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Punch, or the London Charivari, Vol. 146, February 18, 1914   By:

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PUNCH, OR THE LONDON CHARIVARI.

VOL. 146.

February 18, 1914

CHARIVARIA.

"I come," said Mr. LLOYD GEORGE last week, "from a farming stock right down from the Flood. The first thing a farmer wants is to be secure." It was of course during the Flood that the insecurity of land tenure was most noticeable.

Lord CARRICK, who a few months ago was appearing in a sketch at the Coliseum, seconded the Address in the House of Lords. We are glad to note the growth of ties between Parliament and the Stage, and we are not without hope that before long a further link will be added in the person of SIR GEORGE ALEXANDER.

A new form of flying boat is being built in America, in which it is hoped that somebody may fly from Newfoundland to Ireland in fifteen hours. In the event of Home Rule, we trust, for the sake of the intrepid aviator, that a still fleeter flying boat will be designed for the return journey.

A resident of Waltham Abbey has just received a letter with a Waltham Cross post mark on the back of the envelope dated February, 31, 1914. We understand that the recipient proposes to return the letter to the Post Office marked "Date unknown."

With reference to the Old Time Supper which is to be a feature of the Chelsea Arts Club Ball we are requested to state that it must not be taken that all the food offered for consumption on that occasion will bear the stamp of antiquity.

An enterprising publisher has, it is rumoured, persuaded no less a personage than Mr. LLOYD GEORGE to write some books for him, and we are promised at an early date, "Essays on Lamb (shorn)," "The Fortunes of Montrose," and other works of creative fancy.

"I was shaved yesterday by a highly intelligent young Pole," says a writer in The Express . The Barber's Pole is of course a very old institution.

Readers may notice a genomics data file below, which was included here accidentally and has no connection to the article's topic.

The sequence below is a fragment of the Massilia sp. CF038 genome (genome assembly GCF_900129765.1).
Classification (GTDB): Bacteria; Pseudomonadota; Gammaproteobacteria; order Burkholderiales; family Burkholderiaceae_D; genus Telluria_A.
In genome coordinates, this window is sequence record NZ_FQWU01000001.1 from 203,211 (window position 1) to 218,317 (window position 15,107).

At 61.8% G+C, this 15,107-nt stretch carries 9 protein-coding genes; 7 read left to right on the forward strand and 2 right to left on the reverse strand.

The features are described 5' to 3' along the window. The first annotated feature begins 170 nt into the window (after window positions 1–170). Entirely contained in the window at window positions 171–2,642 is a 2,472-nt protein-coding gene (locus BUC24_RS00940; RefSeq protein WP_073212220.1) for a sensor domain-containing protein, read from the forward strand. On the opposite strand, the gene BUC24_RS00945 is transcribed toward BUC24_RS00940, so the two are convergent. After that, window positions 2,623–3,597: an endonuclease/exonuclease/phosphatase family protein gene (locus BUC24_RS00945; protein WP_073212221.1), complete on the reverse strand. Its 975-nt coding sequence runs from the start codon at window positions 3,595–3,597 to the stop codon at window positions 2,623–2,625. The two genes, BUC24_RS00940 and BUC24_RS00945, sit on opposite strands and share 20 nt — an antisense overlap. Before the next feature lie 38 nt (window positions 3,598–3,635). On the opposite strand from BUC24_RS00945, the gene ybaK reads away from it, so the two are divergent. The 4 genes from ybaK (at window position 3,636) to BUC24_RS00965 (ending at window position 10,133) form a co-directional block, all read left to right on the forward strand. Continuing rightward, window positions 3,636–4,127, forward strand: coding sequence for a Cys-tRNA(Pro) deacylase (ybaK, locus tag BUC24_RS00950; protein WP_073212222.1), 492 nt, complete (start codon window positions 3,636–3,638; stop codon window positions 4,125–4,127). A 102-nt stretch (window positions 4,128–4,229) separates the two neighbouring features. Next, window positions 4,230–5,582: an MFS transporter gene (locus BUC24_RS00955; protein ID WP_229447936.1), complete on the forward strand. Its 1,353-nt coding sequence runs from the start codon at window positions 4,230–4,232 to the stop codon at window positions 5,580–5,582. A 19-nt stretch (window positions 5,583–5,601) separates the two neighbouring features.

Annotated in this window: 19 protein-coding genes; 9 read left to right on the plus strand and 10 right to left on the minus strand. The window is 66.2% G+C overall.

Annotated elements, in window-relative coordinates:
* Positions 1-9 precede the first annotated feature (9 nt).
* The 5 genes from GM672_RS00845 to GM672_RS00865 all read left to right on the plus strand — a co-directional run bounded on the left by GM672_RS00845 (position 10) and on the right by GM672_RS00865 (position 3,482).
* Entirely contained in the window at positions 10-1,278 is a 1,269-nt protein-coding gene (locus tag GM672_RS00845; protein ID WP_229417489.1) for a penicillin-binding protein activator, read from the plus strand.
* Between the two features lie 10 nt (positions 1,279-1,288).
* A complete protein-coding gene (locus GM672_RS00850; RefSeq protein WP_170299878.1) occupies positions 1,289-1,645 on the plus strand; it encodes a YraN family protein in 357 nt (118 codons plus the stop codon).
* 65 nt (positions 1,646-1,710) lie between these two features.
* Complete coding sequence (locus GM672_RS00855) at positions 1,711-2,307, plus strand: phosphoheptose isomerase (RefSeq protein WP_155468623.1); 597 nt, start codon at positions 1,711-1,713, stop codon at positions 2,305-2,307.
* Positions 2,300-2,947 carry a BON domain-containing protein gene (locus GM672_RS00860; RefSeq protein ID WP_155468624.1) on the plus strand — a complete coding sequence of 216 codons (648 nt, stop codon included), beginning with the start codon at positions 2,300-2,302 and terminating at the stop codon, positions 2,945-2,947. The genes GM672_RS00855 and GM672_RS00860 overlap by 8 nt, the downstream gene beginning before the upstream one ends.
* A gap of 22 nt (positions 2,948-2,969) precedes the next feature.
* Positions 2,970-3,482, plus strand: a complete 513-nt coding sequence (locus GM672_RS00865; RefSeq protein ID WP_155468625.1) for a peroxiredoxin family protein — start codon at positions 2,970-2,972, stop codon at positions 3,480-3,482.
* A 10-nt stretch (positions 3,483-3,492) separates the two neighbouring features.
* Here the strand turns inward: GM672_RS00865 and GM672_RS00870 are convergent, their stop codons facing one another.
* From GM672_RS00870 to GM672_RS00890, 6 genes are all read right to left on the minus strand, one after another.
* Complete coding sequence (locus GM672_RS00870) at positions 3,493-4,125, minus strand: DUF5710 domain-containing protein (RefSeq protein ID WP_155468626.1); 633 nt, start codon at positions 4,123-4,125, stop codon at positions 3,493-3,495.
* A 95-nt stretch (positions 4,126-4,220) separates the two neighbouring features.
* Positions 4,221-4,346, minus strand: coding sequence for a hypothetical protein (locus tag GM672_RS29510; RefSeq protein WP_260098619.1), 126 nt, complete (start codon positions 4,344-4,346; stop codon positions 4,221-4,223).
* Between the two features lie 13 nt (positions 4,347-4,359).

"Old Masters VELASQUEZ and so on what are they?" said Mr. Justice EVE last week during a case dealing with pictures. "I should turn them into cash if they were mine." Seeing how often the old fellows painted EVE'S portrait, this dictum of his Lordship strikes one as ungracious.

Messrs. BRYANT AND MAY have issued a brochure describing how little houses may be made out of matches. A companion volume, entitled "How to light them," by a Suffragette, may be expected shortly.

It is sometimes asked, Why do so few individuals when sentenced to death for murder take advantage of their right to appeal? The answer is, Because the Court of Criminal Appeal has the power of increasing a sentence.

"Samuel, in the spirit of a notorious member of his race, one Pontius Pilate, disavows all responsibility in the matter of the shooting of Englishmen in the Transvaal."

New Witness.

Mr. Punch (to Mr. SAMUEL) Ave! Civis Romane!

[Illustration: Butler ( to new servant from the country ). "When you've quite finished cleaning next door's steps perhaps you would kindly begin on our own."]

"BRIC A BRAC. 'My Somali Book' is a work by Captain Mosse, who spent a considerable time in the country, which Sampson Low is about to publish." Daily Chronicle.

Modesty is all very well in its place, but to publish an area of over 400,000 square miles and then call the feat "Bric à Brac" well!

"The full penalty of £20 and costs was imposed at Croydon Borough Police court upon Ernest Montefiore de Wilton, of St. James's street, W., for exceeding the ten mile limit at Southend on Jan. 25.

Burroughes & Watts' Billiard Tables for Speed." Daily Telegraph.

Mr. DE WILTON, reading the advertisement: "No, thanks. A really slow table for me."

THE STRIKE OF SCHOOL TEACHERS.

Sir, Is the nation properly alive to the seriousness of the educational impasse in Herefordshire? Personally I view with alarm the state of things of which that is a symptom.

What will it mean if this sort of thing spreads, as I fear it may? We shall have the children of our working classes growing up ill educated and with imperfect manners... Continue reading book >>


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